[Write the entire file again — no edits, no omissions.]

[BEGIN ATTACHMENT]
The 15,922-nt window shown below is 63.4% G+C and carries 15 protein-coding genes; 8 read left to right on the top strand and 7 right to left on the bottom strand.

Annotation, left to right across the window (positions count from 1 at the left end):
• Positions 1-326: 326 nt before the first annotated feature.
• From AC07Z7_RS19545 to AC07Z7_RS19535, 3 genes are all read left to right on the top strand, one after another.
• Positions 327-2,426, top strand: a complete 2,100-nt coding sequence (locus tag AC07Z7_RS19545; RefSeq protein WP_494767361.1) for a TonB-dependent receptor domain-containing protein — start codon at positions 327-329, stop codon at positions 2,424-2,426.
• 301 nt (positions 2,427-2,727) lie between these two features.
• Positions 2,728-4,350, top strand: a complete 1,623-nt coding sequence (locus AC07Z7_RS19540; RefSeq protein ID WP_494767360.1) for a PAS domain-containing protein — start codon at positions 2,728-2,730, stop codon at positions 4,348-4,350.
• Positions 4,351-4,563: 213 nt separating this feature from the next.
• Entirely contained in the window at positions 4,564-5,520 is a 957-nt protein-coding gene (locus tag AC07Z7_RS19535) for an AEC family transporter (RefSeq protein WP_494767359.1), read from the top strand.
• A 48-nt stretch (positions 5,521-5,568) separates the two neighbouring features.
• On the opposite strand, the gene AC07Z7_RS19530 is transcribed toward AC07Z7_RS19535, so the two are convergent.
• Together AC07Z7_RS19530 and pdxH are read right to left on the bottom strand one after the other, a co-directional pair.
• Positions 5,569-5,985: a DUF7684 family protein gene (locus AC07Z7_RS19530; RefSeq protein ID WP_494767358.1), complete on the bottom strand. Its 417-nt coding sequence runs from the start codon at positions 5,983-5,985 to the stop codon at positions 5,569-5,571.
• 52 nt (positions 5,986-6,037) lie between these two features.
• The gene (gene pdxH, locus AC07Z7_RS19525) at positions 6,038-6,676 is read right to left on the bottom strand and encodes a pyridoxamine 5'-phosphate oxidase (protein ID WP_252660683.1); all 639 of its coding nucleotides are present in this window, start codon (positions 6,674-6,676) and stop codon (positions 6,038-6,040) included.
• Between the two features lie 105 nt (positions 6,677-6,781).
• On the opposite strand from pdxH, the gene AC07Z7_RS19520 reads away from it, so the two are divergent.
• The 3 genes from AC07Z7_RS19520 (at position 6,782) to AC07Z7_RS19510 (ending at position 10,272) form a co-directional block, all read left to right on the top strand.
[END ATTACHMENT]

The 15,922-nt window shown below is 63.4% G+C and carries 15 protein-coding genes; 8 read left to right on the top strand and 7 right to left on the bottom strand.

Annotation, left to right across the window (positions count from 1 at the left end):
• Positions 1-326: 326 nt before the first annotated feature.
• From AC07Z7_RS19545 to AC07Z7_RS19535, 3 genes are all read left to right on the top strand, one after another.
• Positions 327-2,426, top strand: a complete 2,100-nt coding sequence (locus tag AC07Z7_RS19545; RefSeq protein WP_494767361.1) for a TonB-dependent receptor domain-containing protein — start codon at positions 327-329, stop codon at positions 2,424-2,426.
• 301 nt (positions 2,427-2,727) lie between these two features.
• Positions 2,728-4,350, top strand: a complete 1,623-nt coding sequence (locus AC07Z7_RS19540; RefSeq protein ID WP_494767360.1) for a PAS domain-containing protein — start codon at positions 2,728-2,730, stop codon at positions 4,348-4,350.
• Positions 4,351-4,563: 213 nt separating this feature from the next.
• Entirely contained in the window at positions 4,564-5,520 is a 957-nt protein-coding gene (locus tag AC07Z7_RS19535) for an AEC family transporter (RefSeq protein WP_494767359.1), read from the top strand.
• A 48-nt stretch (positions 5,521-5,568) separates the two neighbouring features.
• On the opposite strand, the gene AC07Z7_RS19530 is transcribed toward AC07Z7_RS19535, so the two are convergent.
• Together AC07Z7_RS19530 and pdxH are read right to left on the bottom strand one after the other, a co-directional pair.
• Positions 5,569-5,985: a DUF7684 family protein gene (locus AC07Z7_RS19530; RefSeq protein ID WP_494767358.1), complete on the bottom strand. Its 417-nt coding sequence runs from the start codon at positions 5,983-5,985 to the stop codon at positions 5,569-5,571.
• 52 nt (positions 5,986-6,037) lie between these two features.
• The gene (gene pdxH, locus AC07Z7_RS19525) at positions 6,038-6,676 is read right to left on the bottom strand and encodes a pyridoxamine 5'-phosphate oxidase (protein ID WP_252660683.1); all 639 of its coding nucleotides are present in this window, start codon (positions 6,674-6,676) and stop codon (positions 6,038-6,040) included.
• Between the two features lie 105 nt (positions 6,677-6,781).
• On the opposite strand from pdxH, the gene AC07Z7_RS19520 reads away from it, so the two are divergent.
• The 3 genes from AC07Z7_RS19520 (at position 6,782) to AC07Z7_RS19510 (ending at position 10,272) form a co-directional block, all read left to right on the top strand.